Howell Torpedo

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Picture: The Howell torpedo on display at the Museum

The Howell Torpedo

In Service/Development 1870-1889
 

 

Usage:

Anti-surface ship

 

 

Propulsion:

132-lb flywheel spun to 10,000 rpm

 

 

Speed:

25 knots

 

 

Range:

400 yards

 

 

Length:

11 feet

 

 

Diameter:

14.2 inches

 

 

Weight:

580 pounds

 

 

Explosive Charge:

100 pounds wet guncotton

 

Primarily the work of LCDR J. A. Howell, the Howell torpedo was developed between 1870 and 1889. It required preparation prior to firing by spinning the flywheel for mobile power. If the torpedo was prepared ahead of time, very little recharging was necessary at the time of firing. The torpedo had variable pitch propellers and a shell of brass. It was used on U.S. battleships and torpedo boats until 1898, when it was replaced by the Whitehead torpedo. The Naval Undersea Museum houses the only known Howell torpedo in existence today.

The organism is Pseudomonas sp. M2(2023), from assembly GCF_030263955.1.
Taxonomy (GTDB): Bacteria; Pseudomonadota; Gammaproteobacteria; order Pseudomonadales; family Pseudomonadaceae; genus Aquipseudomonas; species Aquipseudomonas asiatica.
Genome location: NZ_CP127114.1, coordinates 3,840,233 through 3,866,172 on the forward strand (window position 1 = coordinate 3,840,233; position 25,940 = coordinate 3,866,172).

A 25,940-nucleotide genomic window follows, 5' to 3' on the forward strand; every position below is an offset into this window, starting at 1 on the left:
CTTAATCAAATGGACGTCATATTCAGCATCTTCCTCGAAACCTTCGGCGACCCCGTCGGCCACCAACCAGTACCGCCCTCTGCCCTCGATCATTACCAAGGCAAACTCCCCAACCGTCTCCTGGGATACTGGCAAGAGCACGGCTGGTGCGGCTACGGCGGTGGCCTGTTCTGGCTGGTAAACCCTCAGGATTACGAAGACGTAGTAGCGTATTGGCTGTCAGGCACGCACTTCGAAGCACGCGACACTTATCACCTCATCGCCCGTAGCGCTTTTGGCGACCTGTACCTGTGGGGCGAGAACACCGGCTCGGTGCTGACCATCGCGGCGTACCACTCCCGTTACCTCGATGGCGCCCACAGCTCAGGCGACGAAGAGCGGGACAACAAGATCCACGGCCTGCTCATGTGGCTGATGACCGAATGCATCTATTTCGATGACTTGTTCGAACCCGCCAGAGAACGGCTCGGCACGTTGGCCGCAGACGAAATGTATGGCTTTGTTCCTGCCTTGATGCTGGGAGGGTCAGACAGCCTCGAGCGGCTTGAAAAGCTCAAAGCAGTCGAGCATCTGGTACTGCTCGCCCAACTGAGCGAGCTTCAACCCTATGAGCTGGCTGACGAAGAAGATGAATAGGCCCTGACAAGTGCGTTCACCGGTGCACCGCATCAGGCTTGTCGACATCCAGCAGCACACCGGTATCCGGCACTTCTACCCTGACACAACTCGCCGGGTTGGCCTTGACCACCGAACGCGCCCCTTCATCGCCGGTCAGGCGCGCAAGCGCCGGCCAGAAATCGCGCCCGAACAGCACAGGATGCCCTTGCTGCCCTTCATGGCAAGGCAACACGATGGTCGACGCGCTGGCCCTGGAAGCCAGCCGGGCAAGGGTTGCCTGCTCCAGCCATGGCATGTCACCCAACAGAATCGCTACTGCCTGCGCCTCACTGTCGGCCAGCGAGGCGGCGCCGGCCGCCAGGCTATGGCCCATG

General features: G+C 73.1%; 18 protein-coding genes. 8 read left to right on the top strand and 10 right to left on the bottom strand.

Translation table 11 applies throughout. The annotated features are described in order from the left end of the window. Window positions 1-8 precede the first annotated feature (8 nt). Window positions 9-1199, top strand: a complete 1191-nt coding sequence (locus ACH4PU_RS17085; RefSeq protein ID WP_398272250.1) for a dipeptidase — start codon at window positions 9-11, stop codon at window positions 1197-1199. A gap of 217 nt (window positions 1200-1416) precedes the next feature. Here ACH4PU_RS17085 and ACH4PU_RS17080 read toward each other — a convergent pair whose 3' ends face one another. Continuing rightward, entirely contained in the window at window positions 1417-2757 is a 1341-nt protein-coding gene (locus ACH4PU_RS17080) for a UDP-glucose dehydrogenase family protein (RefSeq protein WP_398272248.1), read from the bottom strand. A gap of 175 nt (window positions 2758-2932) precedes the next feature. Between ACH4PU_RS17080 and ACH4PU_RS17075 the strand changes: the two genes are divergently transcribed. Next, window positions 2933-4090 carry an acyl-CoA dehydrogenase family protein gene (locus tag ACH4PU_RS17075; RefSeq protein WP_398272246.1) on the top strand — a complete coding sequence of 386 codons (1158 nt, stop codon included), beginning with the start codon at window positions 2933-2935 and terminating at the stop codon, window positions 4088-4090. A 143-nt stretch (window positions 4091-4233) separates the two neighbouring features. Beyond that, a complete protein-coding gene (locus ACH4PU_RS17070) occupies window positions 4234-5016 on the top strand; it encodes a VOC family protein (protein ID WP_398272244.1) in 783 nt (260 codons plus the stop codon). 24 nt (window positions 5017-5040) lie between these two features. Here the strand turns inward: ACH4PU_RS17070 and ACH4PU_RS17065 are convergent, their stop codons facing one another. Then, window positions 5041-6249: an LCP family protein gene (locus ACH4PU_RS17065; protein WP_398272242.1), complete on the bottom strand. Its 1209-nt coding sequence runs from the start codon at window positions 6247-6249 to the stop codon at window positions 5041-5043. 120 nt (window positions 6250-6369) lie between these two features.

Howell torpedo on Exhibit

 

 

Close-up of the propellers

 

 

Close-up of the torpedo nose

 

 

Firing of the Howell torpedo, about 1900

 

 

History of the Howell Torpedo

 

Back to Torpedoes

Last Modified: Friday, June 27, 2008.

 

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